The proposed settlement of the Healy coal plant legal case drew no comments or objections during a 30-day comment period, so the U.S. Justice Department asked Wednesday that a federal court sign off on the deal.
Court approval would be the final step before the Golden Valley Electric Association can begin the work necessary to restart the 50-megawatt coal plant.
That won't happen overnight, however, as the plant needs some new equipment and renovations that are expected to take from 18 to 24 months. More than $300 million of federal and state money went into the plant, but disagreements about the cost of power from the plant led to its shutdown in 2000 after a short period.
The sharp rise in oil prices over the last seven years changed the dynamics of energy in Interior Alaska so much that restarting the coal plant began to seem like a good idea. But there have been many objections and roadblocks that have delayed efforts to fire up the plant. Negotiations on the restart began three years ago.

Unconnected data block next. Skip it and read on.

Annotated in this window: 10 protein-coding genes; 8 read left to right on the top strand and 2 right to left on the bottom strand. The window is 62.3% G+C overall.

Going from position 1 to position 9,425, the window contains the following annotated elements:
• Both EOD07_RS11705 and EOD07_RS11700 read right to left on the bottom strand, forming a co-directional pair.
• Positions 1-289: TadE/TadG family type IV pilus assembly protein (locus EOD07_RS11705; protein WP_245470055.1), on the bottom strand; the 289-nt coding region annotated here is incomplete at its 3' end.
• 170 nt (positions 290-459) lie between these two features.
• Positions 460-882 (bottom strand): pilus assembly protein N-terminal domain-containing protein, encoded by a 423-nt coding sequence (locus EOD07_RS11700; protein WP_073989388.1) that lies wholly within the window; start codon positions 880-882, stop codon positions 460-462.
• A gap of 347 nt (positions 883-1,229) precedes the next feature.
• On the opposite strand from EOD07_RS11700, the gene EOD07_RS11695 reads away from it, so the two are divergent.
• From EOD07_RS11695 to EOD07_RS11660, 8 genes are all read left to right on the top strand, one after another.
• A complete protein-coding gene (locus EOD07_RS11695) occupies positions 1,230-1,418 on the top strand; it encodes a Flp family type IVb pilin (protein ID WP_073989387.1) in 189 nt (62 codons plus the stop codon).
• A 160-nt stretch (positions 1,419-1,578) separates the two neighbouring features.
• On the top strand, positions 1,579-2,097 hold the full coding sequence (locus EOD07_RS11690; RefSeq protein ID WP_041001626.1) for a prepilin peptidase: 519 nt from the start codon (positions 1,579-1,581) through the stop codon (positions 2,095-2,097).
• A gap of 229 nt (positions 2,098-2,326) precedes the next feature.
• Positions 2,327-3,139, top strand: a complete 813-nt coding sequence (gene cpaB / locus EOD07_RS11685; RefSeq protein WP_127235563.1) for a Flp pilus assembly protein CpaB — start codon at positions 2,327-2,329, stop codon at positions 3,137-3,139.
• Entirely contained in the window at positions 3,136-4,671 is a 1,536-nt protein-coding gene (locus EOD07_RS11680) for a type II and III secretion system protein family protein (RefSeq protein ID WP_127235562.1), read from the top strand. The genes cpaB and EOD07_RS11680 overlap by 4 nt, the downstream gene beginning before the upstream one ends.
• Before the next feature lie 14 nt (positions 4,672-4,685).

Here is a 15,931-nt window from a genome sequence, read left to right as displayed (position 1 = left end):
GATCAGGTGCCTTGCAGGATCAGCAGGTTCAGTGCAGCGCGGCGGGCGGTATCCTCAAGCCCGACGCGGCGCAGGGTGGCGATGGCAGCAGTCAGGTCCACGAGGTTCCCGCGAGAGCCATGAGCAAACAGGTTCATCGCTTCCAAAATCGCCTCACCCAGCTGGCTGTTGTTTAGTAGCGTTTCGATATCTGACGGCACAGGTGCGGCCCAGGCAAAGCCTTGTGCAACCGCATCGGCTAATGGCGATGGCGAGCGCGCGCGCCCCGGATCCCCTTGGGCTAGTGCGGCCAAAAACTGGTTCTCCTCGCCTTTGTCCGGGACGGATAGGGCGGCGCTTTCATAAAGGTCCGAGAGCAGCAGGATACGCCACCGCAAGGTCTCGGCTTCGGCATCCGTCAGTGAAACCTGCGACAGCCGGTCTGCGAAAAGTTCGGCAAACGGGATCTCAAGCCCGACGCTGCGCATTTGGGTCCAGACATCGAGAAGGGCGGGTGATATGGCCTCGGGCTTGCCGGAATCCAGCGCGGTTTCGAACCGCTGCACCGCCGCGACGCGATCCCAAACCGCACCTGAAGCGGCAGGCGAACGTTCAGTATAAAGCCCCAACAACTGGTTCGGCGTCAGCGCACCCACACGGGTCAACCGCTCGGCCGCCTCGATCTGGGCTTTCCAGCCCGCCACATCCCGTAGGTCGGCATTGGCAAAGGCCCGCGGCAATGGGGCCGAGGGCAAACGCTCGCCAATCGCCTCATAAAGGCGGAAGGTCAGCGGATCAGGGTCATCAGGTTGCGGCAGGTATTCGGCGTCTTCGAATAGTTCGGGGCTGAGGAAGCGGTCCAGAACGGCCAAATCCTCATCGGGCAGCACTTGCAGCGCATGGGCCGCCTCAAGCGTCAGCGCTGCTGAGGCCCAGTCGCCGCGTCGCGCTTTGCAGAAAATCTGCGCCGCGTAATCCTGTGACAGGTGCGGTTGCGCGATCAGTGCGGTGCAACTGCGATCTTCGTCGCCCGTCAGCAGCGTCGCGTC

The final court deal takes the form of a "consent decree" with the federal government. GVEA and the Alaska Industrial Development and Export Authority negotiated the consent decree with the Environmental Protection Agency.
The key question was the air permit for the plant, as that was the final document needed to proceed with the restart.
"Golden Valley chose to pursue the consent decree option with the EPA, otherwise, there was no defined end to the air permitting process. The consent decree avoids what the co-op believes would have been lengthy and costly litigation," GVEA said when the decree was announced in October.
The Justice Department said the decree "is fair, reasonable, adequate and in the public interest."
It requires GVEA to install emission controls on the coal plant that are expected to cost $40 million and to place additional nitrous oxide controls on the older Healy plant at a cost of about $5 million.
GVEA also agreed to pay $250,000 to support a woodstove changeout efforts in Fairbanks and in the Denali Borough and pay a $115,000 fine to the EPA.